Factory output in India slows as orders drop in December: HSBC Manufacturing PMI
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India's factory output lost momentum last month as softness in new domestic orders prompted firms to lower production growth, but demand from abroad picked up, HSBC Manufacturing Purchasing Managers' Index (PMI) survey showed on Thursday.
The HSBC Manufacturing Purchasing Managers' Index (PMI), compiled by Markit, fell to 50.7 in December from 51.3 in the previous month.
The index, which gauges business activity in Indian factories but not its utilities, spent three months below the 50 mark that separates growth from contraction before rising above it in November.
"Manufacturing activity decelerated slightly in December as a slowdown in domestic order flows led to slower factory output growth," said Leif Eskesen, a chief economist at HSBC.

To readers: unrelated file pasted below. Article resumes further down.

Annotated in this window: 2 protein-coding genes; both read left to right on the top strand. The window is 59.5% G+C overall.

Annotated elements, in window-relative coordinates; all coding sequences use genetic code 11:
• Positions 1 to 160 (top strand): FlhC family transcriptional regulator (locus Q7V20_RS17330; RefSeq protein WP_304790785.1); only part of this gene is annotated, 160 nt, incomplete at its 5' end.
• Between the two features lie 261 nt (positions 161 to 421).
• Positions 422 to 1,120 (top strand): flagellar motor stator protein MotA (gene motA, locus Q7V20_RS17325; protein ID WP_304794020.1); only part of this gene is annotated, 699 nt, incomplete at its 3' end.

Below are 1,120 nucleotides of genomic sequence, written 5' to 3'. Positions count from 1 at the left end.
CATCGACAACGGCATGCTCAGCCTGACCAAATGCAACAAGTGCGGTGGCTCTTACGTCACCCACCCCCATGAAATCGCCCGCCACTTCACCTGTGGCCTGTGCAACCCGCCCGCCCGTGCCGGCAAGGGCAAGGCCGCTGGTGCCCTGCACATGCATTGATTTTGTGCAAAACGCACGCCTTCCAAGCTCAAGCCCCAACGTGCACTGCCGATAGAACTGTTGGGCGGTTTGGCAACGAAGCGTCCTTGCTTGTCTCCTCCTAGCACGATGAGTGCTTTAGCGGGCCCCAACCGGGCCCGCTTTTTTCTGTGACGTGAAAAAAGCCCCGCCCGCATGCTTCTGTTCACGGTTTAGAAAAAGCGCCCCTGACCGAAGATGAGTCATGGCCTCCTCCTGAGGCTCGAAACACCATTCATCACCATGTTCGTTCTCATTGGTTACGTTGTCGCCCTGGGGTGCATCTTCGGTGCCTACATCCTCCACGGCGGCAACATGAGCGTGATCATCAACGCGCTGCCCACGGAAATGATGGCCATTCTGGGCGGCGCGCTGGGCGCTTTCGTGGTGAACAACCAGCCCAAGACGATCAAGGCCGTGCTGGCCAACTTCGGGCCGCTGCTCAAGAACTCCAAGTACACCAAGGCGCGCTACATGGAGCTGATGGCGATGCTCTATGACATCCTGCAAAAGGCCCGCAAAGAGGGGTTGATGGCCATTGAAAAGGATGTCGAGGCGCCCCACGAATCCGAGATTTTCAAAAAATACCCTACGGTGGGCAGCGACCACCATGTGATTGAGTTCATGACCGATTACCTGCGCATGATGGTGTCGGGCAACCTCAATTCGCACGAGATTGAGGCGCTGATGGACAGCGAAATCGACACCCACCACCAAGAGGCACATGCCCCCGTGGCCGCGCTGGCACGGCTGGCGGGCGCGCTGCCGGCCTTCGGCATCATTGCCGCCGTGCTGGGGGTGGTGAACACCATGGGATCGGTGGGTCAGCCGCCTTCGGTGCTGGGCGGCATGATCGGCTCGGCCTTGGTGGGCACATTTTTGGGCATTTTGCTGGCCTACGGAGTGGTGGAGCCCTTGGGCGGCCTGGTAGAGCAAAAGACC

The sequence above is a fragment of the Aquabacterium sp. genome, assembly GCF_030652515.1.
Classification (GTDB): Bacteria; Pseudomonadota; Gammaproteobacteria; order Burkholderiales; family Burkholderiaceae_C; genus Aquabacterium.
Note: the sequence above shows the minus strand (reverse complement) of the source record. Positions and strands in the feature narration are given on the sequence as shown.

"Today's numbers show that growth remains moderate and struggles to take off due to lingering structural constraints."
While overseas orders came in at a faster pace last month, domestic demand took a hit from the struggling economy.
A sub-index measuring overall new orders fell to 51.3, from 51.9 in November. That prompted firms to decrease the pace of output growth last month.
A long struggle to contain inflation with high interest rates, government policy paralysis and fragile global demand have put India in a rut of slowing growth.
The latest PMI showed inflationary pressures, which started to ease in November after a pick up in the previous few months, remained steady.
Raghuram Rajan, the central bank governor, has made fighting inflation a priority after his appointment in September and has raised the repo rate twice since to bring it to 7.75 percent.
However, despite an uptick in inflation in November, the Reserve Bank of India refrained from raising the key repo rate at its review last month, though it said it would remain vigilant on prices.
"Inflation pressures remain firm and are proving sticky. (The) RBI may yet again have to flex its muscles and tighten monetary policy to bring down the elevated level of inflation," Eskesen said.